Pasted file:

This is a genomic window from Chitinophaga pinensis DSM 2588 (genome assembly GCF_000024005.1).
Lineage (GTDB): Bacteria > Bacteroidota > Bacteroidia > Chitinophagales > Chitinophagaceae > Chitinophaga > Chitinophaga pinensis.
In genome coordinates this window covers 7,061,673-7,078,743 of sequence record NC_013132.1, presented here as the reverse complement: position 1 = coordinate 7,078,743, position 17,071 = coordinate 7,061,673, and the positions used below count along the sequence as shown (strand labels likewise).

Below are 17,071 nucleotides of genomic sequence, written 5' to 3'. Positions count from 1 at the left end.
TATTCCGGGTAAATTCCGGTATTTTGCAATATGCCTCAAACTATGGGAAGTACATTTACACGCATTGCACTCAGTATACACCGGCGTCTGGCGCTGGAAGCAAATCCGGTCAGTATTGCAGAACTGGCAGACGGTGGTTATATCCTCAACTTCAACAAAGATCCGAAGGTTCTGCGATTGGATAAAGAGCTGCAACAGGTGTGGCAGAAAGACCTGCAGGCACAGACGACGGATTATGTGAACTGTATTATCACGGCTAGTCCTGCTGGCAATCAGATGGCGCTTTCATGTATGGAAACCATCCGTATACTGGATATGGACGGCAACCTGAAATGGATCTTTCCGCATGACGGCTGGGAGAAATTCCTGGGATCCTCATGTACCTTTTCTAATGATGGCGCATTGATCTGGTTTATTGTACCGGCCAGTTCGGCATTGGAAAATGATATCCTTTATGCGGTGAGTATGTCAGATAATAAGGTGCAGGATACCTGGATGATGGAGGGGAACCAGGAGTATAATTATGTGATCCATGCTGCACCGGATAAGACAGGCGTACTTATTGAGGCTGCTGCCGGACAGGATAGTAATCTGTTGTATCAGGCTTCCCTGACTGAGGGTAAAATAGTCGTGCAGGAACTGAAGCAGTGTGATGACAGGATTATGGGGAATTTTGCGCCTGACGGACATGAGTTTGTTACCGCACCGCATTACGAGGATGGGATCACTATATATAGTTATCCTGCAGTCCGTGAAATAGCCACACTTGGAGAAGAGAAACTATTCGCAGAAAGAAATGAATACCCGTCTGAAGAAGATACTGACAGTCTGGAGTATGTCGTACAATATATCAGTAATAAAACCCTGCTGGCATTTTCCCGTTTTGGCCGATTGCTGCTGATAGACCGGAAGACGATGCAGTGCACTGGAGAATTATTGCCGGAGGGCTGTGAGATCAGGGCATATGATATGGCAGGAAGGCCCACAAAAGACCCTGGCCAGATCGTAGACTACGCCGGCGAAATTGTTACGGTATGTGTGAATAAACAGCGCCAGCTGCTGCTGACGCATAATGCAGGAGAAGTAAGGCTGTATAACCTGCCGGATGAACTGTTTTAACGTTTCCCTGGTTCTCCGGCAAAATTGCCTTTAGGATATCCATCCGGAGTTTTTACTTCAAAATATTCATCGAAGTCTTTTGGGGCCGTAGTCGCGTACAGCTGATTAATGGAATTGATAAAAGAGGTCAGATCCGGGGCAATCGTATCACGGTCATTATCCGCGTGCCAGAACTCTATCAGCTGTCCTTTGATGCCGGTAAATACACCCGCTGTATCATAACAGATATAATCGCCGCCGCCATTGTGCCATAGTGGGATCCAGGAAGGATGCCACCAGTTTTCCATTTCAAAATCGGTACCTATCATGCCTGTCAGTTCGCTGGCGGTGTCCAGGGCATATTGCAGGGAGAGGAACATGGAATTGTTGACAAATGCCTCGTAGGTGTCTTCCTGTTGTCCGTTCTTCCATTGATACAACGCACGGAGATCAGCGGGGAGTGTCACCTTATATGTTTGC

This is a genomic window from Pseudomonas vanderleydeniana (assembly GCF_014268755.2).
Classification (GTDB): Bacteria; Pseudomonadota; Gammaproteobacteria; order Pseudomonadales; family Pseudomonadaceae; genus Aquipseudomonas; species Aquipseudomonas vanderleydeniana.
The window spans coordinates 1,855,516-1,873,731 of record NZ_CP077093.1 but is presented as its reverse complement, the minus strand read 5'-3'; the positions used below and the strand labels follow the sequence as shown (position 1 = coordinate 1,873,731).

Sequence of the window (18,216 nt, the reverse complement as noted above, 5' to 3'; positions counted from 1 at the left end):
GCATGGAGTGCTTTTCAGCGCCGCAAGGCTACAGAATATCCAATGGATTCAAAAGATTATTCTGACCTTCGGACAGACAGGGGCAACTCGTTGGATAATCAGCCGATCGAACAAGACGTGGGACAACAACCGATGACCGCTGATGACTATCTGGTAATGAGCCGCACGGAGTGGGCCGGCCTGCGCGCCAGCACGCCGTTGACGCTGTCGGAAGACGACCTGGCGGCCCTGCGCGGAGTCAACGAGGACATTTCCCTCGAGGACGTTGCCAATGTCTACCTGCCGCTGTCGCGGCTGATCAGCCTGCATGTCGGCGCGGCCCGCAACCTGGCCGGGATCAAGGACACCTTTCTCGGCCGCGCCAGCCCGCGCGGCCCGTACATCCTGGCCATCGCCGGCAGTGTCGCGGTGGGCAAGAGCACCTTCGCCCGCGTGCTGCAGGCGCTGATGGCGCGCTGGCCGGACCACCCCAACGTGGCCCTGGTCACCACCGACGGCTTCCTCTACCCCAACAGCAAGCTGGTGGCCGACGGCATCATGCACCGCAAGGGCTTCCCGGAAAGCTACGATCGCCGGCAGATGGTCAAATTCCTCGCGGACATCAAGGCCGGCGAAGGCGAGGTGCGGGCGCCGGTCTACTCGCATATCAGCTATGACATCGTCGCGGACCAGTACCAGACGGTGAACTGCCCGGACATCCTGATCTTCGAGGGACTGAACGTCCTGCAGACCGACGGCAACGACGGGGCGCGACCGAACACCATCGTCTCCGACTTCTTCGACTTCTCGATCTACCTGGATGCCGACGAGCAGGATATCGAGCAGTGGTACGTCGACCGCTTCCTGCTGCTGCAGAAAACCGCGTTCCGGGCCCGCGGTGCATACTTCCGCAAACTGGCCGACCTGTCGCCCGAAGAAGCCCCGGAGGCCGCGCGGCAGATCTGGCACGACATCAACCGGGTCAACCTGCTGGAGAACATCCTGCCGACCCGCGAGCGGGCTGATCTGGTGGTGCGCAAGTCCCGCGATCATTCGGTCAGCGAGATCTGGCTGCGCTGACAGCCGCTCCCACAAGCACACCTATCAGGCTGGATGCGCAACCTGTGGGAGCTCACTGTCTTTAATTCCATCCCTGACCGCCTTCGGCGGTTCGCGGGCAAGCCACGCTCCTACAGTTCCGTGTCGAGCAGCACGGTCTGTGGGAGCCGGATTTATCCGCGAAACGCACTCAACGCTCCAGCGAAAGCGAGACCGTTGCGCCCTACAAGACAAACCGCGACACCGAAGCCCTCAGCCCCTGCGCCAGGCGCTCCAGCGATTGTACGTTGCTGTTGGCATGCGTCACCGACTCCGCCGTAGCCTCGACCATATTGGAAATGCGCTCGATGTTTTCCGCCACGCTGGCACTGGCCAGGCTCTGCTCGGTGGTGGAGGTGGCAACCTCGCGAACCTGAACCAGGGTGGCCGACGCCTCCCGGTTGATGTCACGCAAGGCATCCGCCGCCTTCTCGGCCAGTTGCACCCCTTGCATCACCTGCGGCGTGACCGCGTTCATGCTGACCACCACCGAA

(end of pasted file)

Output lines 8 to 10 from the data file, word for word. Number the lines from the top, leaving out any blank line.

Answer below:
The window spans coordinates 1,855,516-1,873,731 of record NZ_CP077093.1 but is presented as its reverse complement, the minus strand read 5'-3'; the positions used below and the strand labels follow the sequence as shown (position 1 = coordinate 1,873,731).

Sequence of the window (18,216 nt, the reverse complement as noted above, 5' to 3'; positions counted from 1 at the left end):
GCATGGAGTGCTTTTCAGCGCCGCAAGGCTACAGAATATCCAATGGATTCAAAAGATTATTCTGACCTTCGGACAGACAGGGGCAACTCGTTGGATAATCAGCCGATCGAACAAGACGTGGGACAACAACCGATGACCGCTGATGACTATCTGGTAATGAGCCGCACGGAGTGGGCCGGCCTGCGCGCCAGCACGCCGTTGACGCTGTCGGAAGACGACCTGGCGGCCCTGCGCGGAGTCAACGAGGACATTTCCCTCGAGGACGTTGCCAATGTCTACCTGCCGCTGTCGCGGCTGATCAGCCTGCATGTCGGCGCGGCCCGCAACCTGGCCGGGATCAAGGACACCTTTCTCGGCCGCGCCAGCCCGCGCGGCCCGTACATCCTGGCCATCGCCGGCAGTGTCGCGGTGGGCAAGAGCACCTTCGCCCGCGTGCTGCAGGCGCTGATGGCGCGCTGGCCGGACCACCCCAACGTGGCCCTGGTCACCACCGACGGCTTCCTCTACCCCAACAGCAAGCTGGTGGCCGACGGCATCATGCACCGCAAGGGCTTCCCGGAAAGCTACGATCGCCGGCAGATGGTCAAATTCCTCGCGGACATCAAGGCCGGCGAAGGCGAGGTGCGGGCGCCGGTCTACTCGCATATCAGCTATGACATCGTCGCGGACCAGTACCAGACGGTGAACTGCCCGGACATCCTGATCTTCGAGGGACTGAACGTCCTGCAGACCGACGGCAACGACGGGGCGCGACCGAACACCATCGTCTCCGACTTCTTCGACTTCTCGATCTACCTGGATGCCGACGAGCAGGATATCGAGCAGTGGTACGTCGACCGCTTCCTGCTGCTGCAGAAAACCGCGTTCCGGGCCCGCGGTGCATACTTCCGCAAACTGGCCGACCTGTCGCCCGAAGAAGCCCCGGAGGCCGCGCGGCAGATCTGGCACGACATCAACCGGGTCAACCTGCTGGAGAACATCCTGCCGACCCGCGAGCGGGCTGATCTGGTGGTGCGCAAGTCCCGCGATCATTCGGTCAGCGAGATCTGGCTGCGCTGACAGCCGCTCCCACAAGCACACCTATCAGGCTGGATGCGCAACCTGTGGGAGCTCACTGTCTTTAATTCCATCCCTGACCGCCTTCGGCGGTTCGCGGGCAAGCCACGCTCCTACAGTTCCGTGTCGAGCAGCACGGTCTGTGGGAGCCGGATTTATCCGCGAAACGCACTCAACGCTCCAGCGAAAGCGAGACCGTTGCGCCCTACAAGACAAACCGCGACACCGAAGCCCTCAGCCCCTGCGCCAGGCGCTCCAGCGATTGTACGTTGCTGTTGGCATGCGTCACCGACTCCGCCGTAGCCTCGACCATATTGGAAATGCGCTCGATGTTTTCCGCCACGCTGGCACTGGCCAGGCTCTGCTCGGTGGTGGAGGTGGCAACCTCGCGAACCTGAACCAGGGTGGCCGACGCCTCCCGGTTGATGTCACGCAAGGCATCCGCCGCCTTCTCGGCCAGTTGCACCCCTTGCATCACCTGCGGCGTGACCGCGTTCATGCTGACCACCACCGAA